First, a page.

Sie sind auf Seite 1von 29

NEMOOOO!!!

Sam Carner, Sydney Atkinson,


Sarah Nadir, Peyton Korte
Abstract (problem, hypothesis and results)
This lab observed the process of osmosis. Through observing the diffusion of
water in/out of a potato using different solutes, our problem tested was
determining how those different solutes affected osmosis. Osmosis is determined
by the concentration of water molecules inside vs outside a membrane. Water
molecules will diffuse to the less concentrated region.

Our hypothesis stated that due to the higher concentration of water inside the
potato, the water will diffuse to outside the potato, to the less concentrated
solution with sugar and salt, causing the potato to lose weight.

We found that both salt and sugar solutes cause the potato to lose weight due
to osmosis caused by a higher water concentration within the potato.
Background
Active transport- the movement of molecules across the
cell membrane from a low concentration to a higher
concentration. It requires energy and gets it from ATP
(adenosine triphosphate)
Passive transport- the movement of molecules across a
membrane from a high concentration to a low
concentration. This process does not require energy.
Osmosis- the movement of water particles from higher
areas of concentration to areas with a lower concentration.
Active vs. Passive Transport
Active (low-high) Passive (high-low)

Exocytosis (force out) Diffusion- strives for equilibrium


Excretion (waste) Osmosis- high-low in permeable
Secretion (useful) membrane
Endocytosis (take in) Facilitated diffusion
Phagocytosis (cell eating) Hypertonic- more solute, less
Pinocytosis (cell drinking) H 2O
Hypotonic- less solute, more H2O
Isotonic- equilibrium
Active vs. Transport (continued)

In the passive transport diagram,


you can see the molecules diffusing
across the membrane, or using
facilitated diffusion to do so.
In the active transport diagram, you
can see the membrane proteins,
activates b ATP, aiding in the
diffusion of molecules across the
membrane.
Homeostasis
Involves maintaining a balance
of several factors that make a
cell healthy.
The cell membrane is a lipid
bilayer that prevents that
passage of water and ions.
Allows cells to maintain a Some cells cannot maintain homeostasis in
certain solutions. When the cell cannot control
higher concentration of sodium
osmosis in conditions, it can burst or become
ions out the outside of the cell. shriveled depending on water movement in and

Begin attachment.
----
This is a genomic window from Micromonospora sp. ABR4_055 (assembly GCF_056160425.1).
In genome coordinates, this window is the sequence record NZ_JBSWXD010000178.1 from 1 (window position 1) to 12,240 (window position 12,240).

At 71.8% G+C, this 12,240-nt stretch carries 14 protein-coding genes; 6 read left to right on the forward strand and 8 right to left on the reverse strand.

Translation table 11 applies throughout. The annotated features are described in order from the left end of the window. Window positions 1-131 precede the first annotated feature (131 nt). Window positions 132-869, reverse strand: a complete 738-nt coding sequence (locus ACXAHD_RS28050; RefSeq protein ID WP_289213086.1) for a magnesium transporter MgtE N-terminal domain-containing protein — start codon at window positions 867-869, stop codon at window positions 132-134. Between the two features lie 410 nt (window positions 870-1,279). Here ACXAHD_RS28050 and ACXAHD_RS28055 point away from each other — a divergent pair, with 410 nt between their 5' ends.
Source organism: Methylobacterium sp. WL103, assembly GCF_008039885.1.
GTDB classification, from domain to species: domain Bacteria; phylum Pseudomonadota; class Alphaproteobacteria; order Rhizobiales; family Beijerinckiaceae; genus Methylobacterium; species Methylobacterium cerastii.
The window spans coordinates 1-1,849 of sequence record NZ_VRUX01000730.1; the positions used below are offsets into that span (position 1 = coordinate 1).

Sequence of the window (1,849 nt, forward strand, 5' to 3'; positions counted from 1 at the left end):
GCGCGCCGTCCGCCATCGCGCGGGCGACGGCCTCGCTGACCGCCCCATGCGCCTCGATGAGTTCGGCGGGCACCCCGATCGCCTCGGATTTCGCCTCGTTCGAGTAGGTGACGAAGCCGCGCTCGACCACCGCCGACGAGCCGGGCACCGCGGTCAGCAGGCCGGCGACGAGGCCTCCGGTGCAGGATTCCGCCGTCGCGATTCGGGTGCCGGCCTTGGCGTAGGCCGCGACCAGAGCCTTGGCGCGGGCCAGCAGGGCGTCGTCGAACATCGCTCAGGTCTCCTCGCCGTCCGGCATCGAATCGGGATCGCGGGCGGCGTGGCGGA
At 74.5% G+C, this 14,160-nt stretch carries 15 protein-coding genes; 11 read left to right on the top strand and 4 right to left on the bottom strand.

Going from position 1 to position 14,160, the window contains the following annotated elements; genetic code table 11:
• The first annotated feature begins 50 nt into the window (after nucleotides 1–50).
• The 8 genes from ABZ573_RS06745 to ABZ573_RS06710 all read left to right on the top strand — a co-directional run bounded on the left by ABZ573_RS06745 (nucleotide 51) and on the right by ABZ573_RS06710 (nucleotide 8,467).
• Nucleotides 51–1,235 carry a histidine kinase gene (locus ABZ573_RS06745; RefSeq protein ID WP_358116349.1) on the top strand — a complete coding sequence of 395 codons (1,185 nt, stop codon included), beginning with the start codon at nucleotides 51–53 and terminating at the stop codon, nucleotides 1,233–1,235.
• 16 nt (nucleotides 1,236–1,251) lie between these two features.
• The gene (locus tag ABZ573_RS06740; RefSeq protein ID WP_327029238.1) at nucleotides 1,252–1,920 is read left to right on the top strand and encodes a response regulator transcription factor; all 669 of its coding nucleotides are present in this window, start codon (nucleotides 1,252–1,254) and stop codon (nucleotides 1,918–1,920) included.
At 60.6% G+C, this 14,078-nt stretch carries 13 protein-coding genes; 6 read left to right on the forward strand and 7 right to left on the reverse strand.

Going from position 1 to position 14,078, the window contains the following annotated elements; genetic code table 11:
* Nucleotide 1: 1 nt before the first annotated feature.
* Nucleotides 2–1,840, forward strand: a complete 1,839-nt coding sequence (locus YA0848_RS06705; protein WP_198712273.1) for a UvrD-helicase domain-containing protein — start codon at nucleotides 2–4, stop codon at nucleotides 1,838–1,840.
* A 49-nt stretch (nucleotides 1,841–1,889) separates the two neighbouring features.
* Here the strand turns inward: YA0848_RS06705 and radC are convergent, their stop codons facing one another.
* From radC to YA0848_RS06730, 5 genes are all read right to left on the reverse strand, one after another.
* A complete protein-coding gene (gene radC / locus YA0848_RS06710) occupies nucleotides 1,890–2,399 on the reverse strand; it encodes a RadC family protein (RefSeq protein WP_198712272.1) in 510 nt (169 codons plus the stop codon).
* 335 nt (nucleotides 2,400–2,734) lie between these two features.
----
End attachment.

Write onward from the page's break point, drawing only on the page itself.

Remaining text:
out of the cell
Homeostasis (continued)
Cells need to maintain proper
concentrations of ions inside of
themselves.
The cell membrane slows the
movement of water into or out
of the cell, which helps the cell
maintain a certain volume.
Lysosomes digest unwanted
This is how cells maintain homeostasis; membrane
substances. The inside of the proteins allow different ions to pass across to
cell is a pH of 7, but the inside maintain a consistent concentration and pH.
of a lysosome is a pH of 5.
Osmosis
Osmosis is the movement of water particles from areas of higher concentration
to areas of lower concentration.

The right side of the container has a higher concentration of


sucrose molecules and a lower concentration of water
molecules. The left side water molecules are diffusing across
the membrane to the right side with a lower concentration.
The sucrose molecules on the left side are diffusing across
the membrane to the right side where there are no sucrose
molecules.
Hyper/Hypo/Isotonic Solutions Only water is
moving out of
the cell; there
is no water
Hypertonic Solutions: coming into the
cell.
Solute concentration higher than cell

More dissolved particles outside of cell than inside of cell


Hyper = more (think hyperactive); Tonic = dissolved particles
Water moves out of cell into solution
Cell shrinks
Hyper/Hypo/Isotonic Solutions (cont.)
Hypotonic Solution

Solute concentration lower than cell Only water is moving into the cell

Less dissolved particles outside of cell than inside of cell


Hypo = less, under (think hypodermic, hypothermia); Tonic = dissolved
particles
Water moves into cell from solution
Cell expands (and may burst)
Hyper/Hypo/Isotonic Solutions (cont.)
Isotonic Solution

Solute concentration equal to that of cell

No net water movement

There is equal movement of


water in and out of the cell.
Hypothesis
The potato should lose weight when placed in
the solutions because there is a higher
concentration of sugar/salt outside the
membrane of the potato; the water in the
potato will diffuse across the membrane into
the area of higher concentration.
Controls and Variables
Controls-Distilled water, cup size, amount of solute in each
solution, time of potato in solution

Independent Variables-The type of solute in the solutions

Dependent Variable-Mass of potato


Procedure
Get Materials- Make 5 different solutions-
1. Five 300mL Beakers
1. Fill beaker to 300mL of water as a control
2. 1tsp of table salt (NaCl)
2. Add 150 mL water to the beaker. Mix in 1 tsp NaCl (table
3. 1tsp of sucrose (C12H22O11)
salt) until dissolved. .
4. 1tsp of glucose (C6H12O6)
3. Add 150 mL water to the beaker. Mix in 1 tsp C12H22O11
5. 1tsp of sea salt
(sucrose) until dissolved.
6. Distilled water
4. Add 150 mL water to the beaker. Mix in 1 tsp C6H12O6
7. Stirring stick
(glucose) until dissolved.
8. Balance
5. Add 150 mL of water to beaker. Mix in 1 tsp of sea salt until
9. Potato
fully dissolved.
10. Towels (for mass)
11. Timer
Procedure (continued)
6. Weigh the potatoes. Record the initial weight in the data table below

7. Add one piece of potato to each one of the 5 solutions.

8. Get your timer out. Each potato piece needs to be in the solutions for 20 minutes.

9. Once the time is up, carefully take the potato pieces out of the solutions and place them onto the towels.

10. Next weigh the potatoes

11. Calculate the amount of weight gained after soaking for 20 minutes. The more weight gained, the more osmosis
has taken place. The equation for percent mass change is (massF-massI/massI) Record data below.
Pictures
All the pictures are
of our lab setup.
Pictures
Pictures

Sea Salt C6H12O6


Pictures

NaCl C12H22O1
Data (with distilled water)
Our data with the distilled water was in line
with our hypothesis because each substance
that our potato was in was hypertonic,
therefore sucked the water out of the
potato.

Solute Molar mass of Initial Weight Final Weight Weight Difference Percent Change
solution ?? (g) (g) (g)